In order to restore the health of the Chesapeake Bay Watershed, each city and county throughout theregion needs funding to invest in its community to reduce the polluted runoff poisoning our waterways.This legislation would have given these local jurisdictions a dedicated funding source, by assessing asurcharge on impervious surfaces to clean up their rivers and the Bay, create green jobs, and leverageadditional dollars from the state and federal government for watershed protection and restoration. Thesebills died in committee in both the House and Senate.
Stormwater Utility Fee
SB 686/ HB 999 Sen. Raskin, Del. Hucker and Cardin
Clean Energy
SB 910/ HB 522 Sen. Lenett and Del. Manno
Chesapeake Bay Trust Fund - $22.5 million
Energy Efficiency – $30 million diversion
Program Open Space - preserved funding
Agency Enforcement - protected
University of Maryland Environmental Law Clinic— rejected funding restrictionsAs part of his legislative agenda, Governor O’Malley introduced SB 285/ HB 475 which continues the Historic Tax Creditand better coordinates key revitalization programs such as the Maryland Main Street Program and Community Legacy.This key smart growth victory passed the House and on Sine Die unanimously passed the Senate.
Sustainable Communities
SB 285 /HB 475 Governor O’Malley
SB 213/ HB 33 Sen. Frosh, Del. Hubbard and SB 556 Sen. Conway
Good Government
SB 407/ HB 344, HB 107, HB 1031
We supported several good government bills this session as open transparent government is critical to Maryland LCV’smission. SB 407/ HB 344 required all standing House and Senate committee votes be posted and accessible on theMaryland General Assembly website and enabled more public participation in General Assembly and Board of PublicWorks hearings. HB 107 required that certain votes on a bill or amendment in a standing committee be made availableon the Maryland General Assembly website. Finally, HB 1031 required the State Open Meetings Law Compliance Boardto develop and offer an online training program on the requirements of the law to employees, officers, and members of the public. All of these bills died in committee.
Other Important Bills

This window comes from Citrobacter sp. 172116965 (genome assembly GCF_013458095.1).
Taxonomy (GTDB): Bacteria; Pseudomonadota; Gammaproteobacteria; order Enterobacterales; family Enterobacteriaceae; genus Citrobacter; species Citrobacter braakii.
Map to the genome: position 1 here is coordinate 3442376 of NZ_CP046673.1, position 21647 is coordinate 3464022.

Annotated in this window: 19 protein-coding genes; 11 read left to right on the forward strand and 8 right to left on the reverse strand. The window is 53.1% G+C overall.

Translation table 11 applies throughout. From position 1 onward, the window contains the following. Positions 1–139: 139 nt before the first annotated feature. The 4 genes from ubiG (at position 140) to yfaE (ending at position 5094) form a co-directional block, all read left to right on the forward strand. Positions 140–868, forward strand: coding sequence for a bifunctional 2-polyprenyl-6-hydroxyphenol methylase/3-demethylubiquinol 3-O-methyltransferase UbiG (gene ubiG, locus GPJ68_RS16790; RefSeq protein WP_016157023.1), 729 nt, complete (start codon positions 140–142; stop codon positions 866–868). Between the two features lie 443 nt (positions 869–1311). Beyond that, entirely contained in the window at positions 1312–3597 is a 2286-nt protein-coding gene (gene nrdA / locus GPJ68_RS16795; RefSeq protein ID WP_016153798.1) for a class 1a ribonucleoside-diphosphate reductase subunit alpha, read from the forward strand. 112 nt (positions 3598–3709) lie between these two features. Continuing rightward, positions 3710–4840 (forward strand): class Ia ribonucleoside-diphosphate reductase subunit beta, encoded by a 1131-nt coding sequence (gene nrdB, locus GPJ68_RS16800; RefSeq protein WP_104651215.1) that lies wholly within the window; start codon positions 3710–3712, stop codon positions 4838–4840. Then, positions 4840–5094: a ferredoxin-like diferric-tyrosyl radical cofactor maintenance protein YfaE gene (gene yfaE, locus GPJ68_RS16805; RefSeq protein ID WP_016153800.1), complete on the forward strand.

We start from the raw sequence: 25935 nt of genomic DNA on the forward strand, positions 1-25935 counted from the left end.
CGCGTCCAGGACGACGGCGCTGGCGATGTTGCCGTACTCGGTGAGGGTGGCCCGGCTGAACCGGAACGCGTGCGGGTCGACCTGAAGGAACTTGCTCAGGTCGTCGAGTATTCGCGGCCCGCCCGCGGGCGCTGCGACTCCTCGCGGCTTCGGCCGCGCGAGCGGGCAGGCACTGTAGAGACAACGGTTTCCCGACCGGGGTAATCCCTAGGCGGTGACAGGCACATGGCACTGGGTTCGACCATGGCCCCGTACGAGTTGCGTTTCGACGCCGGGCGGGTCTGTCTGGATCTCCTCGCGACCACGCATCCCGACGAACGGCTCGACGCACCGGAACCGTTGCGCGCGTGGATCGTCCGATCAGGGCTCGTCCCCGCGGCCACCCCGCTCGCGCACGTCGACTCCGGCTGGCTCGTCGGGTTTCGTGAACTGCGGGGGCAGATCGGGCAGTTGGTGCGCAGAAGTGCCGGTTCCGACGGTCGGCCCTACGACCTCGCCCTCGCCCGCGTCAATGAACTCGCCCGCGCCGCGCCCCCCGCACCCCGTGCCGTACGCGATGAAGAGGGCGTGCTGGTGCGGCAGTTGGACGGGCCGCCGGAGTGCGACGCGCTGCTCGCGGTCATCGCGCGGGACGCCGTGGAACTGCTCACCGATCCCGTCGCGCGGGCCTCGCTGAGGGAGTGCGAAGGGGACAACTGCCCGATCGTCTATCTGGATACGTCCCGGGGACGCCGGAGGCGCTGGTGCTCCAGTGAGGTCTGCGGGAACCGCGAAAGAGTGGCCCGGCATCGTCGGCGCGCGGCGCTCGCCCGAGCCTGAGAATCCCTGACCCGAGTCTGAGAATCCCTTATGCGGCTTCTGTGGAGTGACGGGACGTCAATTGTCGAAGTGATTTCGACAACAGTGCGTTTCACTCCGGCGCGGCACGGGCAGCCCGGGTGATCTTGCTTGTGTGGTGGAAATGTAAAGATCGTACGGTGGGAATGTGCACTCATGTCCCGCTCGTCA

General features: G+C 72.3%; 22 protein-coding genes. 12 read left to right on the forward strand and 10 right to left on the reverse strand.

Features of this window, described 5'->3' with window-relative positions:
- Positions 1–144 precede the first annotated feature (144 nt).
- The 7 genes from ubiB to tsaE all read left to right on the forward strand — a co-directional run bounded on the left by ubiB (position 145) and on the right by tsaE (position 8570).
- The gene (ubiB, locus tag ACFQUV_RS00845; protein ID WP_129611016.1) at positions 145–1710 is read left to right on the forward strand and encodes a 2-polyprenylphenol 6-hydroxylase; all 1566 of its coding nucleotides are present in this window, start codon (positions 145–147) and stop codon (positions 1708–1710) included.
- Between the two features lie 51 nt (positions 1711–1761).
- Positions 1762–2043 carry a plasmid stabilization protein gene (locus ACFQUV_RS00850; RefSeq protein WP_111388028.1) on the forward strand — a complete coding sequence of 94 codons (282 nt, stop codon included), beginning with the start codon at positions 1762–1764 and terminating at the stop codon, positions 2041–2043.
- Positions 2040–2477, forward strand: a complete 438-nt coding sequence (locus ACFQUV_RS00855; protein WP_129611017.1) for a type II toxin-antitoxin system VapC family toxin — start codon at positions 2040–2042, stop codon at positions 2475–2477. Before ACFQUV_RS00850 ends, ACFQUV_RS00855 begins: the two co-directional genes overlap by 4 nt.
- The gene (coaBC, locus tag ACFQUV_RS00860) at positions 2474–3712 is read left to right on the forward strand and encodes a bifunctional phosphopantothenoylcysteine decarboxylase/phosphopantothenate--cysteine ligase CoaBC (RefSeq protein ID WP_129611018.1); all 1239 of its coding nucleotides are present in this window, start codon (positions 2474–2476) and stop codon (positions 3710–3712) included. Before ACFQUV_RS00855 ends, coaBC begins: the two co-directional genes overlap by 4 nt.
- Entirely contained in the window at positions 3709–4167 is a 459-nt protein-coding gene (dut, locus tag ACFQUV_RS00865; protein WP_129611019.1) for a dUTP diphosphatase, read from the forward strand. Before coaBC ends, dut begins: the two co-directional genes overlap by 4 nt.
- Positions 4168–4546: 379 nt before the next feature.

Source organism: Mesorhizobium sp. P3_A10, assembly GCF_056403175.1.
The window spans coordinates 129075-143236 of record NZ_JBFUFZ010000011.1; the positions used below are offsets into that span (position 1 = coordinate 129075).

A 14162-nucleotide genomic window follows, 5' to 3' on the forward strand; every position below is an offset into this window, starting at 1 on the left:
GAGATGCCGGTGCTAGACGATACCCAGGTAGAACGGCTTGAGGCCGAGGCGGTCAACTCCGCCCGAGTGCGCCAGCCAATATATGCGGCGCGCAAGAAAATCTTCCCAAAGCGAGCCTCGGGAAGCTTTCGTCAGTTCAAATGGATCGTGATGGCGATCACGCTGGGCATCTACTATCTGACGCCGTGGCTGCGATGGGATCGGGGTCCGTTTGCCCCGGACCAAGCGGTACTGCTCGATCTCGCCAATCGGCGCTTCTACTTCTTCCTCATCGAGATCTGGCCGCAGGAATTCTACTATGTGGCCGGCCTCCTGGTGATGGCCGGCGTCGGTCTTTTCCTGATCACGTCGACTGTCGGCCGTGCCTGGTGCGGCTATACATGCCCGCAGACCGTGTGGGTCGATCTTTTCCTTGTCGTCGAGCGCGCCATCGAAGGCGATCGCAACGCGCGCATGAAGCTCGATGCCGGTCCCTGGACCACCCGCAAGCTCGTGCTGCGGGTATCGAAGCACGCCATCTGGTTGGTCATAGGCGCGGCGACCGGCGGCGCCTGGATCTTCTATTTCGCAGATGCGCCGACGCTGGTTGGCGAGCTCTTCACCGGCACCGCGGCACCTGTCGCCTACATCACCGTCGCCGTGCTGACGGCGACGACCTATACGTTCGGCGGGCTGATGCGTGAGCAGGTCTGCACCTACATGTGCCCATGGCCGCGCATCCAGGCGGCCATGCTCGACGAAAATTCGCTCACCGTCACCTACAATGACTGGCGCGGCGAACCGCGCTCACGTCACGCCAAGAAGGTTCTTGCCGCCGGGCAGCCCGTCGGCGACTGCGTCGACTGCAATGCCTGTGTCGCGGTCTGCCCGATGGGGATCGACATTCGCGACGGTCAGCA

Arsenic in Chicken Feed:SB 859/HB 953 (Sen. Pinsky, Del. Hucker) would have prohibited a person fromusing, selling, or distributing poultry feed that contains roxarsone or any other additive that contains arsenic.These bills were held up in a Senate and House committees.Bag Bill: SB 462/HB 351(Sen. Raskin, Del. Carr) would have established a customer credit for usingreusable bags and establish a fee on the use of disposable bags. These bills died in Senate and Housecommittees. Bike Safety:SB 51/ HB 461, SB 624, HB 282 (Sen. Frosh, Del. Cardin, Sen. Raskin, and Del. Del Pena-Melnyk) will require that cars safely pass at least three feet from bicyclists, permits bicyclists to ride on theshoulder, and ensures funding for bike lanes.Clean Energy Loans -SB 720/HB1014 (Sen. Middleton, Dels. Hecht and Waldstreicher) would have helpedproperty owners afford clean energy projects. These bills were held up in a Senate and House committeesCoal Ash:HB 1467/SB 653 (Sen. Lenett, Del. Stein) would have prohibited certain uses of coal ash, abyproduct of coal fired power plants, added stricter requirements to prevent its toxic dust from poisoning our waters. This bill died in a Senate committee.Energy Efficiency Televisions:SB 455/ HB 349 (Sen. Pinsky, Dels. Carr and Bronrott) would haveestablished minimum efficiency standards for televisions sold in Maryland. This bill died in a HouseCommittee.Energy Efficient Buildings:SB 713/ HB 827 (Sen. Lenett, Del. Hecht) would have required that allgovernment and commercial building owners publicly disclose their building’s energy use. These bills died inSenate and House committees. Fertilizer and Pesticide Reporting:SB 359/HB 930 (Sen. Lenett, Del. Frush) would have mandated trackingand geographic mapping of fertilizer and pesticide use. This bill died in a Senate committee.Incinerator Regulation:SB 514/HB 1427 and SB 228 (Sens. Lenett, Mooney, Del. Hucker) would haveestablished important criteria for the building, re-licensing, or re-permitting of any incinerator or waste-to-energy facility. These bills died in a Senate committee. This bill died in a Senate committee.Keep Farmers Farming:SB 396/HB 1571 (Sen. Middleton, Del. Conway) creates a pilot program thatstretches out the estate taxes for up to six years, this will help prevent agricultural land being sold for development.Oysters:SB 342/HB 1191 (Sen. Frosh, Del. McIntosh) was introduced to complement the Governor's oyster initiative by curtailing oyster poaching. The Senate added a bad amendment that would prohibit theDepartment of Natural Resources from creating new oyster sanctuaries until 2011. This bill was held up in aHouse committee.Net Energy Metering:SB 355/ HB 801 (Sen. Pinsky, Del. McHale) will require utilities to pay customers backfor surplus energy they create with renewable sources, creating a more robust market for energy generation.Solar Energy:SB 277/HB 471 (Governor O’Malley) this bill which will accelerate Maryland’s solar energyproduction, however the House significantly weakened the governor’s original proposal.